During summer the nights are bright in all of Iceland. In the month of June the sun never
fully sets in the north. There are even special excursions to the island of Grimsey on the
Arctic Circle where you can experience the midnight sun, that is to say if it is not
cloudy! Keep in mind, however, that the sun at midnight is not as warm as at midday, so
bring along a sweater.
Iceland is on Greenwich Mean Time (GMT) throughout the year, and does not go on daylight
saving time. When it is noon in Reykjavik during the summer, the time is 08:00 in New York
City, 13:00 in London, 14:00 in Paris, 14:00 in Oslo, 14:00 in Luxembourg, 14:00 in Rome
and 21:00 in Tokyo.
Icelanders enjoy a healthy life, thanks to clean air and water and quality fish. Water is
safe to drink throughout Iceland. Pharmacies are called "Apotek" and are open
during normal business hours, and at least one is open in Reykjavik around the clock.
Reykjavik has a great many general practitioners, as well as specialists, many of whom
will receive patients at short notice. There are also many Health Centers in Reykjavik,
with officially appointed family doctors who receive patients at short notice during the
day. For visitors arriving in Iceland, no vaccinations are required.
Disabled visitors can make traveling in Iceland fairly easy by planning their vacation in
advance. They may also find it necessary to travel with a companion, for although there
are many hotels nd restaurants accessible to the disabled, they do not always provide full
assistance. A number of hotels in Reykavik and Akureyri have rooms specially designed for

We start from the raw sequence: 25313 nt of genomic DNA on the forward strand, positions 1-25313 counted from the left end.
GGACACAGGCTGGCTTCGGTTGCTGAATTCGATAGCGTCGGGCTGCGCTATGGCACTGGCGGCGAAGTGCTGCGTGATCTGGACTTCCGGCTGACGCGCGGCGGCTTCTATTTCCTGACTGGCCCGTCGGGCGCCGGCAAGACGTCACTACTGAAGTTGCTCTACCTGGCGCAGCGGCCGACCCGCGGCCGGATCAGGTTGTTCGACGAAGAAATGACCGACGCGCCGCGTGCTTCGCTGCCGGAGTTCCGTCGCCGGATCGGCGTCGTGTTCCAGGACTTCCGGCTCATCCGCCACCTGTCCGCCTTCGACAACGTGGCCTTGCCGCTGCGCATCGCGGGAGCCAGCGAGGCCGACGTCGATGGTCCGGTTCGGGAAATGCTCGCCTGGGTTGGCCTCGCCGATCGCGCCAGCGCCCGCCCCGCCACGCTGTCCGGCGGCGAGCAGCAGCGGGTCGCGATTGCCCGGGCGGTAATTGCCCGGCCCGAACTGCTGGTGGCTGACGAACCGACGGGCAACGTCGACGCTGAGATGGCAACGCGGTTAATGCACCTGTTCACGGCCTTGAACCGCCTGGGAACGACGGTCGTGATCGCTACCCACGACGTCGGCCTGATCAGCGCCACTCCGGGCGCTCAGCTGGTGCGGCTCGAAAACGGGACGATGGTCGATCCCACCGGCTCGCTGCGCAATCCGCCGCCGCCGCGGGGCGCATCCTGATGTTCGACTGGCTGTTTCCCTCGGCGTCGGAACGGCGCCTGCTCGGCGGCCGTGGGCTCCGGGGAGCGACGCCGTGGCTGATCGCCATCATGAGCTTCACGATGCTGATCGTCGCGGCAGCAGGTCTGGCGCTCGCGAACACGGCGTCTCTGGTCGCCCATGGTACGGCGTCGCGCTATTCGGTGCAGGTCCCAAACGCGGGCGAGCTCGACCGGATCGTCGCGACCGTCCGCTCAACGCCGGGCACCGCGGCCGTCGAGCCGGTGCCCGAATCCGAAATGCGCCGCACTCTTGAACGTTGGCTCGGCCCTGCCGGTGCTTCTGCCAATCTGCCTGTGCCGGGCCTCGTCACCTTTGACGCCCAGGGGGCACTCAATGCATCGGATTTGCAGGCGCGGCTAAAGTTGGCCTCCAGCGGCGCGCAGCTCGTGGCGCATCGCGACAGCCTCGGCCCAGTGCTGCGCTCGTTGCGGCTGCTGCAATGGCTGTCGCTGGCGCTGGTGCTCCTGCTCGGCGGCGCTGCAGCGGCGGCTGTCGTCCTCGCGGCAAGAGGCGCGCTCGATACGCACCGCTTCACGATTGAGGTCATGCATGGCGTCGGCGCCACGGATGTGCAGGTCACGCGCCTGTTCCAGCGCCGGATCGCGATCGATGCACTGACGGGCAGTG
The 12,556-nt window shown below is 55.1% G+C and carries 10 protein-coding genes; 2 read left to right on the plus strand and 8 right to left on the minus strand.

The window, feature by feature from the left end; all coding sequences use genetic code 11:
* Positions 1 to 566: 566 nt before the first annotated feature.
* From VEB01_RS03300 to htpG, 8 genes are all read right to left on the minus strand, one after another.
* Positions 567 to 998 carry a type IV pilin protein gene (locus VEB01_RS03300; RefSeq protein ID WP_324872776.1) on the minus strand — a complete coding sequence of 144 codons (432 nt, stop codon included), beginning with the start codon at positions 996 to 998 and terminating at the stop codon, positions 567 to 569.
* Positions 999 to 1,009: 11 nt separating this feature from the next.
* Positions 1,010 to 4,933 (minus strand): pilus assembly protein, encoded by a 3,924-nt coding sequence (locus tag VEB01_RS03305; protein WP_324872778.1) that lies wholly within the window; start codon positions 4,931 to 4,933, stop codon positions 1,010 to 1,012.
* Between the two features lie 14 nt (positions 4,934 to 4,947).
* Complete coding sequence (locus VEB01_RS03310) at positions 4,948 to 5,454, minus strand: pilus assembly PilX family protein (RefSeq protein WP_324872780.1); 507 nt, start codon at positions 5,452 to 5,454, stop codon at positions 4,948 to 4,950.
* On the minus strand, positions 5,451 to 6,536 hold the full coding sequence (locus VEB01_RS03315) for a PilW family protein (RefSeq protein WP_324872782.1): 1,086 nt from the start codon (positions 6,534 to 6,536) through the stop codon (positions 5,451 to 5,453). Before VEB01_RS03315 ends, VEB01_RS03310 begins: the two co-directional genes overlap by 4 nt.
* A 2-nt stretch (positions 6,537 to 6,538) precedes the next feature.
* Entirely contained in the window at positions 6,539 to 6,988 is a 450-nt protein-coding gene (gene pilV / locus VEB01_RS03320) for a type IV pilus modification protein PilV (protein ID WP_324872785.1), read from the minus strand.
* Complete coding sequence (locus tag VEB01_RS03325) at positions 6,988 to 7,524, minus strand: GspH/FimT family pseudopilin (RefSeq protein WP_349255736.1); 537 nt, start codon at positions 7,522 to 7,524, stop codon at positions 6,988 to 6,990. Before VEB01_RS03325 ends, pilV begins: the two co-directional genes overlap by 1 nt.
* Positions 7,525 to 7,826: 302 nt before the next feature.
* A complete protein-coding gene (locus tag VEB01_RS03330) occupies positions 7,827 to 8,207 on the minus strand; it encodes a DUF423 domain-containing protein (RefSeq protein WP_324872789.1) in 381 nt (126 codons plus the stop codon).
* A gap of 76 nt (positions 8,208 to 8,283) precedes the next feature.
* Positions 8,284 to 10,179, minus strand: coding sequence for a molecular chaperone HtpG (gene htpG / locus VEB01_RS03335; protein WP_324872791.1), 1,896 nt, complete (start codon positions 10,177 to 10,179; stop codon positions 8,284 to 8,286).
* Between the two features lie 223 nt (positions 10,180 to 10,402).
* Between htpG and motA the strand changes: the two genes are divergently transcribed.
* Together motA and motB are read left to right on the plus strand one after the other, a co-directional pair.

disabled guests. A list of hotels accessible to disabled visitors is included in a leaflet
published by the Icelandic Hotels and Guesthouses. Larger department stores are generally
accessible to wheelchair users. The coastal ferry Baldur is accessible to the
disabled. The ferry Herjolfur also has excellent facilities for the disabled. All
airlines flying to and from Iceland are equipped to accommodate disabled travelers. A few
domestic buses equipped for wheelchair users are available for special tours upon request.
For further information please contact the Icelandic Tourist Board.
Reykjavik police, Tel: +354-551 1166 Emergency (24 hours). For information, Tel: +354-569
The established religion in Iceland is Lutheran. There are many Lutheran churches in
Iceland and services are usually held every Sunday at 11:00 or 14:00. There is a Catholic
Church in Reykjavik and Akureyri, and a number of churches for other groups. Holy Mass in
English or German is offered in the Roman Catholic Cathedral every Saturday at 18:00, and
in English Sundays at 20:00.
The electric current in Iceland is 220 volts, 50 HZ AC. Please note that the prongs on
electrical equipment you bring with you may be different from Icelandic standards. It is
advisable to check before using such equipment.